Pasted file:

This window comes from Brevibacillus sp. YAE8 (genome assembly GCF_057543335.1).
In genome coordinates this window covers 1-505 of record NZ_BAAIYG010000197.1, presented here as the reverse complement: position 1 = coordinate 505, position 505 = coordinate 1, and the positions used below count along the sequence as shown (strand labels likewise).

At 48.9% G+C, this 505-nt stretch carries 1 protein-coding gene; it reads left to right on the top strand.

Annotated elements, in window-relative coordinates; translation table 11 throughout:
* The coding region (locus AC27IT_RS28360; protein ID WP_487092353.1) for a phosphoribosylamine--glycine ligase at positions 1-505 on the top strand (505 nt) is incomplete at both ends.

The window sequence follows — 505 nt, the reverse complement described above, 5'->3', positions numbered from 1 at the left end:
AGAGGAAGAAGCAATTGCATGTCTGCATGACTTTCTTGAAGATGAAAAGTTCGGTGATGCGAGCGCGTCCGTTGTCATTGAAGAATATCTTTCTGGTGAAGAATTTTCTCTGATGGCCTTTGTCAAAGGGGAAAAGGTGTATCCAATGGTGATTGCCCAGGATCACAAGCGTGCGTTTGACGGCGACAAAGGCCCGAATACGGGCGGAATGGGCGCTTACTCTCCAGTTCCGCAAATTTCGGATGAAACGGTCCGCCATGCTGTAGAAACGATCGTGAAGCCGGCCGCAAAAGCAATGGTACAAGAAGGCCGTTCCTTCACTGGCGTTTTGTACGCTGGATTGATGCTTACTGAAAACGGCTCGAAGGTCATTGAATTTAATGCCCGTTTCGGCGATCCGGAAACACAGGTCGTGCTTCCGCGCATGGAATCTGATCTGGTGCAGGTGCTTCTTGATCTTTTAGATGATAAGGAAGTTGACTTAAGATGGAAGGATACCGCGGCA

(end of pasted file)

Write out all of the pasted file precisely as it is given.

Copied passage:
This window comes from Brevibacillus sp. YAE8 (genome assembly GCF_057543335.1).
In genome coordinates this window covers 1-505 of record NZ_BAAIYG010000197.1, presented here as the reverse complement: position 1 = coordinate 505, position 505 = coordinate 1, and the positions used below count along the sequence as shown (strand labels likewise).

At 48.9% G+C, this 505-nt stretch carries 1 protein-coding gene; it reads left to right on the top strand.

Annotated elements, in window-relative coordinates; translation table 11 throughout:
* The coding region (locus AC27IT_RS28360; protein ID WP_487092353.1) for a phosphoribosylamine--glycine ligase at positions 1-505 on the top strand (505 nt) is incomplete at both ends.

The window sequence follows — 505 nt, the reverse complement described above, 5'->3', positions numbered from 1 at the left end:
AGAGGAAGAAGCAATTGCATGTCTGCATGACTTTCTTGAAGATGAAAAGTTCGGTGATGCGAGCGCGTCCGTTGTCATTGAAGAATATCTTTCTGGTGAAGAATTTTCTCTGATGGCCTTTGTCAAAGGGGAAAAGGTGTATCCAATGGTGATTGCCCAGGATCACAAGCGTGCGTTTGACGGCGACAAAGGCCCGAATACGGGCGGAATGGGCGCTTACTCTCCAGTTCCGCAAATTTCGGATGAAACGGTCCGCCATGCTGTAGAAACGATCGTGAAGCCGGCCGCAAAAGCAATGGTACAAGAAGGCCGTTCCTTCACTGGCGTTTTGTACGCTGGATTGATGCTTACTGAAAACGGCTCGAAGGTCATTGAATTTAATGCCCGTTTCGGCGATCCGGAAACACAGGTCGTGCTTCCGCGCATGGAATCTGATCTGGTGCAGGTGCTTCTTGATCTTTTAGATGATAAGGAAGTTGACTTAAGATGGAAGGATACCGCGGCA